If you want something local...

Moncada Notting Hill Amber is a good choice. Since 2011, Moncada has quietly been putting out some of the best cask ales in London, and if you've not had anything from them before then this is your chance. Their Amber is a solid beer all around, striking a healthy balance between toasty malts, caramel, oily pine and ripe citrus. It clocks in at a relatively tame 4.7%, so it definitely won't set you back capacity-wise.

If you want something big, hoppy and American…

La Cumbre Project Dank, out of New Mexico,  was one of the best beers I had at GBBF last year. At 7.5% abv, it’s hefty, and the intensity of the hop profile is a big step up from something like, say, a Barnsley Bitter. For those of you who have negative associations with the term ‘dank’, I would implore you to give this beer a shot. Don’t think about a damp cellar – think about a punchy, resinous IPA oozing with overripe citrus fruits. 

Pizza Port Hops Like Jagger is actually a new beer, so I can’t comment on it definitively, but knowing the typical quality of the hoppy beers from Pizza Port, I am optimistic. For those who aren’t familiar with Pizza Port, it is a collection of brewpubs (and a production facility) scattered around southern California. This particular beer comes from the Bressi Ranch location. In true SoCal style, Pizza Port do well by their hops, and the casks that go on offer at GBBF provide an excellent opportunity to experience this brewery's hop juice in good, fresh form.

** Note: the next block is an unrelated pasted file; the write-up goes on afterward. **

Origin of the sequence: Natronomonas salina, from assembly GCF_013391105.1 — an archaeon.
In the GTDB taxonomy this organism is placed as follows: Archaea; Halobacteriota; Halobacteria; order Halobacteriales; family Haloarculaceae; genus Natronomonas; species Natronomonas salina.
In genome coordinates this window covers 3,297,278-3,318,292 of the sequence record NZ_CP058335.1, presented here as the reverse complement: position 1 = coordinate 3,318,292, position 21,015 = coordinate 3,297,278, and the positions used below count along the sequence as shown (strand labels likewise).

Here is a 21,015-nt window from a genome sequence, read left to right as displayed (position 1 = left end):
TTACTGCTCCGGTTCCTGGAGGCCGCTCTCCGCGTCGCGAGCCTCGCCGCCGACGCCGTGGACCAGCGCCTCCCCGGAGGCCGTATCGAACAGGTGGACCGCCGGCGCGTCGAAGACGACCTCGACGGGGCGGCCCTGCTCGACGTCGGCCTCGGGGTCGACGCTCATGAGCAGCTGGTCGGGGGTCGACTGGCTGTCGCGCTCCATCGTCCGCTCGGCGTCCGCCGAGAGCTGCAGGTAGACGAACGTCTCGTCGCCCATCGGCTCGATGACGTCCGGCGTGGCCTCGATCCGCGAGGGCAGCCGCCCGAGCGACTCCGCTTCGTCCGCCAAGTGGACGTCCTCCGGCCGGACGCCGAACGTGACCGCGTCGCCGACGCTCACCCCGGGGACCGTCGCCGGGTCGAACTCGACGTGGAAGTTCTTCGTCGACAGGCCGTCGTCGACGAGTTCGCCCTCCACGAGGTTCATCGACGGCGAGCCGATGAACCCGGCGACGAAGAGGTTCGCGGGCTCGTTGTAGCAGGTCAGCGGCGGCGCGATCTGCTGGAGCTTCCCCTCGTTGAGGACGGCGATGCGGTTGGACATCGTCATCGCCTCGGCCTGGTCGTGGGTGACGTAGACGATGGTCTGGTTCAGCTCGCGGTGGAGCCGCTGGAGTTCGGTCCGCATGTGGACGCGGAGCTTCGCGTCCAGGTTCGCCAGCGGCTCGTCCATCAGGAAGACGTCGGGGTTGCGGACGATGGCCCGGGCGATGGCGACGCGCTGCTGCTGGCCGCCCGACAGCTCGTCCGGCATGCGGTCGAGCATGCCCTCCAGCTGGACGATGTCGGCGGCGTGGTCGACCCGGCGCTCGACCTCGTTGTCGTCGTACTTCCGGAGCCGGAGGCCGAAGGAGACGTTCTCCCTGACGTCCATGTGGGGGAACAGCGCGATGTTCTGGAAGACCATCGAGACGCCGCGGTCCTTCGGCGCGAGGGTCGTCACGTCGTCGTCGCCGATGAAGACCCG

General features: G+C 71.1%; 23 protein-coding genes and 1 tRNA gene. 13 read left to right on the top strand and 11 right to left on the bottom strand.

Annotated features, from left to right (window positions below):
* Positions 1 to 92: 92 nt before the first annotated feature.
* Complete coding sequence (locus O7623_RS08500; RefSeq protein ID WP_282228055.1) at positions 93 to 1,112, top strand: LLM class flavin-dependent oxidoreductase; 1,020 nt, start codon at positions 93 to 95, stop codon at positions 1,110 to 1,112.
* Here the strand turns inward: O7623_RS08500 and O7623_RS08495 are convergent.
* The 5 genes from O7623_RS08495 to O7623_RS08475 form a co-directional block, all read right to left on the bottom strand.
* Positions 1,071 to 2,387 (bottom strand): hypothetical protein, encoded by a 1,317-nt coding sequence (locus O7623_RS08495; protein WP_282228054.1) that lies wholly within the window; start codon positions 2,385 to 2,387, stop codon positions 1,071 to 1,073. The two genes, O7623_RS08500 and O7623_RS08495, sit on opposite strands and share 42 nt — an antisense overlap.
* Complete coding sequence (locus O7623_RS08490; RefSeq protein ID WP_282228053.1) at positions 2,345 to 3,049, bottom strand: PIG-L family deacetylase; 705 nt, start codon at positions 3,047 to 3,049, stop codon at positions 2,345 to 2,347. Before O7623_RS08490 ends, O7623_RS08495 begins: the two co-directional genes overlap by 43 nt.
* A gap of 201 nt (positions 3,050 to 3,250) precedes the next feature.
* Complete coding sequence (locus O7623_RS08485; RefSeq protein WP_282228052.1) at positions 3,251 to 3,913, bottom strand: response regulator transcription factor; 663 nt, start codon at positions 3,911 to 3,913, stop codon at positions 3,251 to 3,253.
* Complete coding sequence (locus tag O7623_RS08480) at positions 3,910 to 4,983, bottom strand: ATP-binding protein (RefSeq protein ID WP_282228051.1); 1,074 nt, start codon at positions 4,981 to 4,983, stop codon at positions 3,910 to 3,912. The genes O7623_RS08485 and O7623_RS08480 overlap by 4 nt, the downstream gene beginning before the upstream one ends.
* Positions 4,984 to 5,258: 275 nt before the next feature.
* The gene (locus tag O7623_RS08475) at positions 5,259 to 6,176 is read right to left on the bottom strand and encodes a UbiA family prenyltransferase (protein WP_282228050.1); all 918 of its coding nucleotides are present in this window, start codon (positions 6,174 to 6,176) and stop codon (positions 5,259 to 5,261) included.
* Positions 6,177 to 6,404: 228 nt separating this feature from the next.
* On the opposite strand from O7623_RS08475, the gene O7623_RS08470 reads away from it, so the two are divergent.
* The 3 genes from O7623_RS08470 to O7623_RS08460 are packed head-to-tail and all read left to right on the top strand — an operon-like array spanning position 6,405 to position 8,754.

If you want a lager…

Keesman Herren Pils is a fantastic option. It seems to be a perennial fixture on the German bar at GBBF, and for good reason. Herren Pils is, for my money and that of many others, one of the best German pilsners in the world. The beer is marked by a miraculously clean, crispy biscuit and cracker character, augmented by fresh, grassy and lightly earthy hops. It’s the type of beer where, as you drink it, you can begin to understand why Germans often drink beer by the litre.

If you want something sour...